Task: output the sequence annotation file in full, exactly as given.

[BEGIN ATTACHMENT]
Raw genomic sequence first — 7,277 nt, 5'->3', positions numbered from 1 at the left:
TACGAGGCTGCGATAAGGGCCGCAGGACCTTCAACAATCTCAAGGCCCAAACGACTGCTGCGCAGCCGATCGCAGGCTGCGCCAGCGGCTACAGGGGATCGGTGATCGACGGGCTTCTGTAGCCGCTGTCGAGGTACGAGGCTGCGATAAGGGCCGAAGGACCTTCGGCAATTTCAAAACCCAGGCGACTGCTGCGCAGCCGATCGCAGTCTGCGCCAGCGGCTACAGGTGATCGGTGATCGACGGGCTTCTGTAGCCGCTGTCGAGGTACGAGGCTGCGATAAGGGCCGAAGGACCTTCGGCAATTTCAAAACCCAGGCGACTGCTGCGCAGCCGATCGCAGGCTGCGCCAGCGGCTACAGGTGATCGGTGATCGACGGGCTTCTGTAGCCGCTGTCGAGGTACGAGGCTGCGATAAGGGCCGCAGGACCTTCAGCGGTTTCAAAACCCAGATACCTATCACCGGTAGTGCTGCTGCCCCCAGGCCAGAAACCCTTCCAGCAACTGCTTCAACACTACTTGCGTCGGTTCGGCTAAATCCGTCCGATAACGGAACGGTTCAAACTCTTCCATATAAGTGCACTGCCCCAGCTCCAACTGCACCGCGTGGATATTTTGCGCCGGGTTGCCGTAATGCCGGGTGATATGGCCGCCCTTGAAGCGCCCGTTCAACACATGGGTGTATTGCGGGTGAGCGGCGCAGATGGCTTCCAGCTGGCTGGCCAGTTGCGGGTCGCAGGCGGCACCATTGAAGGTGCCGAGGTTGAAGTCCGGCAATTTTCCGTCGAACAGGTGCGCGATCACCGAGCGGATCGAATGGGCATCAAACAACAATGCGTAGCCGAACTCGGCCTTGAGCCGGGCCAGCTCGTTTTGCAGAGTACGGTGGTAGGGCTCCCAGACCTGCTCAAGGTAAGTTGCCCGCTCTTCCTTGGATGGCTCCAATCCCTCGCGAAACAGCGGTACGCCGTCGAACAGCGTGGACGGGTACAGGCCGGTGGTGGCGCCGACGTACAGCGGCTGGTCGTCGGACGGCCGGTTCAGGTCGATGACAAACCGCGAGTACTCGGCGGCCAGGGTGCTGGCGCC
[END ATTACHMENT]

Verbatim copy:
Raw genomic sequence first — 7,277 nt, 5'->3', positions numbered from 1 at the left:
TACGAGGCTGCGATAAGGGCCGCAGGACCTTCAACAATCTCAAGGCCCAAACGACTGCTGCGCAGCCGATCGCAGGCTGCGCCAGCGGCTACAGGGGATCGGTGATCGACGGGCTTCTGTAGCCGCTGTCGAGGTACGAGGCTGCGATAAGGGCCGAAGGACCTTCGGCAATTTCAAAACCCAGGCGACTGCTGCGCAGCCGATCGCAGTCTGCGCCAGCGGCTACAGGTGATCGGTGATCGACGGGCTTCTGTAGCCGCTGTCGAGGTACGAGGCTGCGATAAGGGCCGAAGGACCTTCGGCAATTTCAAAACCCAGGCGACTGCTGCGCAGCCGATCGCAGGCTGCGCCAGCGGCTACAGGTGATCGGTGATCGACGGGCTTCTGTAGCCGCTGTCGAGGTACGAGGCTGCGATAAGGGCCGCAGGACCTTCAGCGGTTTCAAAACCCAGATACCTATCACCGGTAGTGCTGCTGCCCCCAGGCCAGAAACCCTTCCAGCAACTGCTTCAACACTACTTGCGTCGGTTCGGCTAAATCCGTCCGATAACGGAACGGTTCAAACTCTTCCATATAAGTGCACTGCCCCAGCTCCAACTGCACCGCGTGGATATTTTGCGCCGGGTTGCCGTAATGCCGGGTGATATGGCCGCCCTTGAAGCGCCCGTTCAACACATGGGTGTATTGCGGGTGAGCGGCGCAGATGGCTTCCAGCTGGCTGGCCAGTTGCGGGTCGCAGGCGGCACCATTGAAGGTGCCGAGGTTGAAGTCCGGCAATTTTCCGTCGAACAGGTGCGCGATCACCGAGCGGATCGAATGGGCATCAAACAACAATGCGTAGCCGAACTCGGCCTTGAGCCGGGCCAGCTCGTTTTGCAGAGTACGGTGGTAGGGCTCCCAGACCTGCTCAAGGTAAGTTGCCCGCTCTTCCTTGGATGGCTCCAATCCCTCGCGAAACAGCGGTACGCCGTCGAACAGCGTGGACGGGTACAGGCCGGTGGTGGCGCCGACGTACAGCGGCTGGTCGTCGGACGGCCGGTTCAGGTCGATGACAAACCGCGAGTACTCGGCGGCCAGGGTGCTGGCGCC